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05.10.2015

Russian Blind Society Journalist Sacked for calling Crimean annexation illegal

   

   Kurtseit Abdullayev was sentenced to 20 hours community work for holding the Ukrainian flag with the words “Crimea is Ukraine” at a peaceful gathering on March 9, the anniversary of Taras Shevchenko’s birth.

Oleg Shevkun has lost his post as Chief Editor of the Russian Blind Society’s Internet radio service after honestly criticizing Russia’s forced annexation of Crimea.  He told Radio Svoboda that the management of his and any other Russian media which depend on state subsidies follow what their journalists are saying very closely and that self-censorship over the last year has intensified. 

The Blind Society’s journalists recently went to a festival entitled Crimean Autumn in Yevpatoria [Crimea], an event for people for the visually impaired.  Shevkun announced the planned trip in advance and received a letter from a listener in Ukraine who asked whether they were going to Crimea because the management ordered them to, or “at the call of the heart”.  The person asked how this trip could be reconciled with their other programmes, and said that the radio station was not generally one of your ‘Hurrah, Crimea is ours pseudo-patriotic media’. 

Both presenters of the programme – Shevkun and Natalya Leskina – offered their opinion.  Leskina answered that she was being sent by the station, but that a trip to Crimea was a pleasure.  She didn’t feel any “rabid fanaticism” on the subject, what had happened had happened, and she hadn’t been touched personally.

Shevkun said that when the little green men had turned up in Crimea, he’d been shocked, after all “Russian soldiers had crossed the border into another country”.  The second shock, he said, was that “Crimeans supported these actions”.

“I believe that from the point of view of international law the joining of Crimea was unlawful.  Those countries which reacted with sanctions were in the right. We got Crimea together with isolation from the whole world”, Shevkun said on the programme.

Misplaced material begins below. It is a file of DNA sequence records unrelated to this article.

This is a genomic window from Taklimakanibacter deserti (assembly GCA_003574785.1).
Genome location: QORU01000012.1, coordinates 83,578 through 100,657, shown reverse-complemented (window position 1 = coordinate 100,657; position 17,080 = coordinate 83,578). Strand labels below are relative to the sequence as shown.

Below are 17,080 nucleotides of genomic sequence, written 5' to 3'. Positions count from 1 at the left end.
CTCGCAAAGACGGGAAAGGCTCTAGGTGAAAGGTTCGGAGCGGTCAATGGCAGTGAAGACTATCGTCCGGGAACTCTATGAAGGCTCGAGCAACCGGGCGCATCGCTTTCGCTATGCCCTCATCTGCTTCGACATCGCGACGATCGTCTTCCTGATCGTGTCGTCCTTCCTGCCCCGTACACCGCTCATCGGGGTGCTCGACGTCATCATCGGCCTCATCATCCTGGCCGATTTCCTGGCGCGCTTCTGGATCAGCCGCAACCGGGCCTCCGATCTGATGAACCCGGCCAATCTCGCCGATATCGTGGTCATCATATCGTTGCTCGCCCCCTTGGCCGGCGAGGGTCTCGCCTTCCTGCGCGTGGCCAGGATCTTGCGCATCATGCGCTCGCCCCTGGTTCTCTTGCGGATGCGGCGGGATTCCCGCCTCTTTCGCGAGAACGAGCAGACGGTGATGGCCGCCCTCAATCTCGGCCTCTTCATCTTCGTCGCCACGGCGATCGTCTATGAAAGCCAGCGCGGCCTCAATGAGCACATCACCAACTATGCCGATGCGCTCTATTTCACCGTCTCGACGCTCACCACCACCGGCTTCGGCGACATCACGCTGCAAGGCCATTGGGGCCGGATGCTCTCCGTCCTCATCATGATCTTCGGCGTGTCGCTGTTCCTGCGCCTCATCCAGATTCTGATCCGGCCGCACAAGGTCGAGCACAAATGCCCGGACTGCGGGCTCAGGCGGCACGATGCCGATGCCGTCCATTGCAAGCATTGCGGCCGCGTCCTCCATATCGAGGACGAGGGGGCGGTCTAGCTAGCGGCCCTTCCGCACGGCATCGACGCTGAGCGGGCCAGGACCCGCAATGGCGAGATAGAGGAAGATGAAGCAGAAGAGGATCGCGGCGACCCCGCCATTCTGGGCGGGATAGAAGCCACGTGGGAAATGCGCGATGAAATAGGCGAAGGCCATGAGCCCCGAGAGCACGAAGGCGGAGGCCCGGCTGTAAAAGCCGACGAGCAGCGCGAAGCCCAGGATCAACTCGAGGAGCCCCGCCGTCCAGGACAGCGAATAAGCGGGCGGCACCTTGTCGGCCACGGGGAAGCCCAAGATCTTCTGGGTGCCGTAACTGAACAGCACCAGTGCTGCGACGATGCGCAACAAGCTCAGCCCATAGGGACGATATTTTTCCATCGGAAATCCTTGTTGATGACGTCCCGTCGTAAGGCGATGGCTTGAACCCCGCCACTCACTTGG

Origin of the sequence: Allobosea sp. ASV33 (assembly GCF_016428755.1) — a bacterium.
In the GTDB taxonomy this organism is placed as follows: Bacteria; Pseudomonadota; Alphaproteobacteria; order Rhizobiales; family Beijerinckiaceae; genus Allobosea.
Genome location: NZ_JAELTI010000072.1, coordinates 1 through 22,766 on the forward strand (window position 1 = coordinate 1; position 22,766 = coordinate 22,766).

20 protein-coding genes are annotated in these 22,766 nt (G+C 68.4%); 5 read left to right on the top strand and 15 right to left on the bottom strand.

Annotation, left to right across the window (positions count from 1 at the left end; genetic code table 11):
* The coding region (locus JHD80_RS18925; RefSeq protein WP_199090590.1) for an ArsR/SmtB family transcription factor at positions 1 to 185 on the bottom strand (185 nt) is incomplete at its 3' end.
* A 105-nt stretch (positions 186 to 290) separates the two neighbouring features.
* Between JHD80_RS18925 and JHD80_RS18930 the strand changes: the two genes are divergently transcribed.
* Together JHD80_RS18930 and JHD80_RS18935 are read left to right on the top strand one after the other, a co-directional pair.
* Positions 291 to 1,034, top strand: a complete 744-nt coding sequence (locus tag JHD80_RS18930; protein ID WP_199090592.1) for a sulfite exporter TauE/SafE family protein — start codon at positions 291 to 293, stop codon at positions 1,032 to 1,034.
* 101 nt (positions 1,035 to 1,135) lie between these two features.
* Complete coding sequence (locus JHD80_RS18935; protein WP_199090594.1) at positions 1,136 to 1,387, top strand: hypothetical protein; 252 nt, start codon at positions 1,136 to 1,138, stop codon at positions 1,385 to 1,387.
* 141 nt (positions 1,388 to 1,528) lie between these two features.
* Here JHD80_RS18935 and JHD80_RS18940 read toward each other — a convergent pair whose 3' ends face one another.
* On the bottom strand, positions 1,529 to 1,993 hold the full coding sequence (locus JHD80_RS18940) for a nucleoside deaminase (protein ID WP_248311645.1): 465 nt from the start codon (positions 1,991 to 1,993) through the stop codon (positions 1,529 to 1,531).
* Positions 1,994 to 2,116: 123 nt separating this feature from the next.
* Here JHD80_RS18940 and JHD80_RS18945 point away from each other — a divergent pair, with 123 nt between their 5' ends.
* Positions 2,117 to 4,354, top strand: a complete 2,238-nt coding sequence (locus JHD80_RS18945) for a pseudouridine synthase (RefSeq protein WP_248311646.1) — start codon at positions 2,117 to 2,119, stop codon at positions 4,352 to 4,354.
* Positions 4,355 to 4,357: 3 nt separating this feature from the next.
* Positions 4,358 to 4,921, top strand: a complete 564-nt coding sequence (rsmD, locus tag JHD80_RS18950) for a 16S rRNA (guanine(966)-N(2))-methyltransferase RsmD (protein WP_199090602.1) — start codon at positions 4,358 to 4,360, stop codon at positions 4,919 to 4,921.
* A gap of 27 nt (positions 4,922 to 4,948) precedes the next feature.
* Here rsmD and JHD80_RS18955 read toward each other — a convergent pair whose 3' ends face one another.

He added that there was a fundamental difference between patriotism and idiocy. “A patriot loves his country but not at the expense of other nations. An idiot loves his country, denigrating all others”.

He said that he would be going to Crimea because there are a lot of blind people there and his radio station has something to offer them.

The trouble began during the Crimean Autumn festival with the management of the Blind Society criticizing and claiming that they don’t control the content of the programme.

Shevkun says he was asked to resign since the position expressed by the Chief Editor should reflect the official position.  

He understands the management’s stand in that they could lose their public funding because of his position, and says that any journalist working for the Russian media knows that pressure is inevitable.   He began working for the station in 2013, and says that then there wasn’t such pressure.  “We have changed a lot since Feb-March  2014.”

Shevkun’s comments about the change since Russia’s aggression began in February 2014 have been echoed by other journalists.  As reported here, Colta.ru recently published interviews with former employees of mainstream Russian channels.  One of them had been told in February last year that the 970s-80s were child’s play to the cold war now beginning.  The head of the All-Russia State Television and Radio Broadcasting Company (VGTRK) had told them that if they didn’t want to take part, they should find another job away from information channels.  Most stayed, and poured out propaganda about a ‘fascist junta’ in Ukraine committing ‘genocide’ in Donbas, etc., including many who themselves had been on the protests about Vladimir Putin’s re-election in 2012  (See: Blood on their Hands: Servicing Russia’s TV Propaganda Machine)

Shevkun is not the first Russian to have lost his job, or faced even more serious consequences from open opposition to Russia’s annexation of Crimea. 

In July a Russian court convicted poet and teacher Alexander Byvshev of ‘inciting enmity’ and sentenced him to 300 hours of community service, confiscated his computer and prohibited him from working as a school teacher for two years.  His ‘crime’  – the poem ‘To Ukrainian Patriots’ in which he expresses his opposition to Russia’s annexation of Crimea and suggests Ukrainians should ensure that not one inch of Crimea is handed “to Putin’s chekists” (see: Russian poet sentenced over poem in support of Ukraine)

In September 56-year-old Rafis Kashapov was sentenced to three years imprisonment over social network posts criticizing Russia’s annexation of Crimea and aggression in eastern Ukraine  (details of the posts here: 3-year sentence for criticizing Putin and Russia’s annexation of Crimea ).

Yury Ilchenko is currently in detention in Crimea, almost certainly over criticism of annexation.  The entire ‘case’ which has resulted in filmmaker Oleg Sentsov being sentenced to 20 years and civic activist Oleksandr Kolchenko to 10 years focused on four opponents of Russia’s invasion and occupation of Crimea.  

Halya Coynash
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